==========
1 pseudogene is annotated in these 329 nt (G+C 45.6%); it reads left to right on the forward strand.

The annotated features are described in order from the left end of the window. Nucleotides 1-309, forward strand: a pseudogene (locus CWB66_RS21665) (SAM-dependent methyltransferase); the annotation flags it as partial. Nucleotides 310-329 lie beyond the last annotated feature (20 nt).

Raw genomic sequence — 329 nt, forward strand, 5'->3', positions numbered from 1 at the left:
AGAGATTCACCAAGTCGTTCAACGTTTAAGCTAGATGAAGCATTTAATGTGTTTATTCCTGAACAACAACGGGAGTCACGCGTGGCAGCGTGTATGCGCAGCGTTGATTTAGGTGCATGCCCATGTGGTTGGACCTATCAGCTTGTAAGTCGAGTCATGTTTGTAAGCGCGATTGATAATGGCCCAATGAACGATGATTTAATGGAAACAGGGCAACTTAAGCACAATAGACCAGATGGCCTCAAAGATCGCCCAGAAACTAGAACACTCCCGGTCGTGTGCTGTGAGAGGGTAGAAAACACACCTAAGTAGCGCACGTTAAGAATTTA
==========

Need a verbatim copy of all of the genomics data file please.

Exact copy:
1 pseudogene is annotated in these 329 nt (G+C 45.6%); it reads left to right on the forward strand.

The annotated features are described in order from the left end of the window. Nucleotides 1-309, forward strand: a pseudogene (locus CWB66_RS21665) (SAM-dependent methyltransferase); the annotation flags it as partial. Nucleotides 310-329 lie beyond the last annotated feature (20 nt).

Raw genomic sequence — 329 nt, forward strand, 5'->3', positions numbered from 1 at the left:
AGAGATTCACCAAGTCGTTCAACGTTTAAGCTAGATGAAGCATTTAATGTGTTTATTCCTGAACAACAACGGGAGTCACGCGTGGCAGCGTGTATGCGCAGCGTTGATTTAGGTGCATGCCCATGTGGTTGGACCTATCAGCTTGTAAGTCGAGTCATGTTTGTAAGCGCGATTGATAATGGCCCAATGAACGATGATTTAATGGAAACAGGGCAACTTAAGCACAATAGACCAGATGGCCTCAAAGATCGCCCAGAAACTAGAACACTCCCGGTCGTGTGCTGTGAGAGGGTAGAAAACACACCTAAGTAGCGCACGTTAAGAATTTA